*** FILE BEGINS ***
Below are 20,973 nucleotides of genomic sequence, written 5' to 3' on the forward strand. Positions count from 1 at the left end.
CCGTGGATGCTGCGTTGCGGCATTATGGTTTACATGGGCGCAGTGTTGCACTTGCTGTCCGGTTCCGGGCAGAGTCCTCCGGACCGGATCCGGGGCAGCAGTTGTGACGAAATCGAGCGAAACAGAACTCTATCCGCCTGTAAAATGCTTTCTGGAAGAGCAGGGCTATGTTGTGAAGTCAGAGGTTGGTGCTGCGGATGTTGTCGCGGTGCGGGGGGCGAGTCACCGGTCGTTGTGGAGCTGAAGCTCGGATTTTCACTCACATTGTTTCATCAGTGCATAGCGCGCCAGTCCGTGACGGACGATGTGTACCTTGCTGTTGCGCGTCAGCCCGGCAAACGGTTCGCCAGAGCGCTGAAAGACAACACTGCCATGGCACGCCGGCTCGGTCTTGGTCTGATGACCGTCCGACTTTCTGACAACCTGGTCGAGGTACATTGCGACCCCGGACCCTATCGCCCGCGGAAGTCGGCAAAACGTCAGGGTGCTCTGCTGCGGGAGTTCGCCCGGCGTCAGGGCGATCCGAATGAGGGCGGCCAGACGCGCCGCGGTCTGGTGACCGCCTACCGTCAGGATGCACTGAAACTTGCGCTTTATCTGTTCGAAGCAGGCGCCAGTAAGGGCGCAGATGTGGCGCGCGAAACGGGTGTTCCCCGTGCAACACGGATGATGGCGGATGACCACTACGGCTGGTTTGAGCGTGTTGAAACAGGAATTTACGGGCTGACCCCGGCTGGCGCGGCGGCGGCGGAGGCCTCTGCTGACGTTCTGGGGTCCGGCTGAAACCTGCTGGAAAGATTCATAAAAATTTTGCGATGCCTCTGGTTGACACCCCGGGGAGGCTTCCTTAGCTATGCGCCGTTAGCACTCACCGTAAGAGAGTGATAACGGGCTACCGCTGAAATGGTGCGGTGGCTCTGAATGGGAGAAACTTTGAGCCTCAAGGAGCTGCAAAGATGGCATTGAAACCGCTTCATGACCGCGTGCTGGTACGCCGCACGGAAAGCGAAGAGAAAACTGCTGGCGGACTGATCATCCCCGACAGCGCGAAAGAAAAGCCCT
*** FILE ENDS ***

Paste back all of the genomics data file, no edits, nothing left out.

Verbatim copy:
Below are 20,973 nucleotides of genomic sequence, written 5' to 3' on the forward strand. Positions count from 1 at the left end.
CCGTGGATGCTGCGTTGCGGCATTATGGTTTACATGGGCGCAGTGTTGCACTTGCTGTCCGGTTCCGGGCAGAGTCCTCCGGACCGGATCCGGGGCAGCAGTTGTGACGAAATCGAGCGAAACAGAACTCTATCCGCCTGTAAAATGCTTTCTGGAAGAGCAGGGCTATGTTGTGAAGTCAGAGGTTGGTGCTGCGGATGTTGTCGCGGTGCGGGGGGCGAGTCACCGGTCGTTGTGGAGCTGAAGCTCGGATTTTCACTCACATTGTTTCATCAGTGCATAGCGCGCCAGTCCGTGACGGACGATGTGTACCTTGCTGTTGCGCGTCAGCCCGGCAAACGGTTCGCCAGAGCGCTGAAAGACAACACTGCCATGGCACGCCGGCTCGGTCTTGGTCTGATGACCGTCCGACTTTCTGACAACCTGGTCGAGGTACATTGCGACCCCGGACCCTATCGCCCGCGGAAGTCGGCAAAACGTCAGGGTGCTCTGCTGCGGGAGTTCGCCCGGCGTCAGGGCGATCCGAATGAGGGCGGCCAGACGCGCCGCGGTCTGGTGACCGCCTACCGTCAGGATGCACTGAAACTTGCGCTTTATCTGTTCGAAGCAGGCGCCAGTAAGGGCGCAGATGTGGCGCGCGAAACGGGTGTTCCCCGTGCAACACGGATGATGGCGGATGACCACTACGGCTGGTTTGAGCGTGTTGAAACAGGAATTTACGGGCTGACCCCGGCTGGCGCGGCGGCGGCGGAGGCCTCTGCTGACGTTCTGGGGTCCGGCTGAAACCTGCTGGAAAGATTCATAAAAATTTTGCGATGCCTCTGGTTGACACCCCGGGGAGGCTTCCTTAGCTATGCGCCGTTAGCACTCACCGTAAGAGAGTGATAACGGGCTACCGCTGAAATGGTGCGGTGGCTCTGAATGGGAGAAACTTTGAGCCTCAAGGAGCTGCAAAGATGGCATTGAAACCGCTTCATGACCGCGTGCTGGTACGCCGCACGGAAAGCGAAGAGAAAACTGCTGGCGGACTGATCATCCCCGACAGCGCGAAAGAAAAGCCCT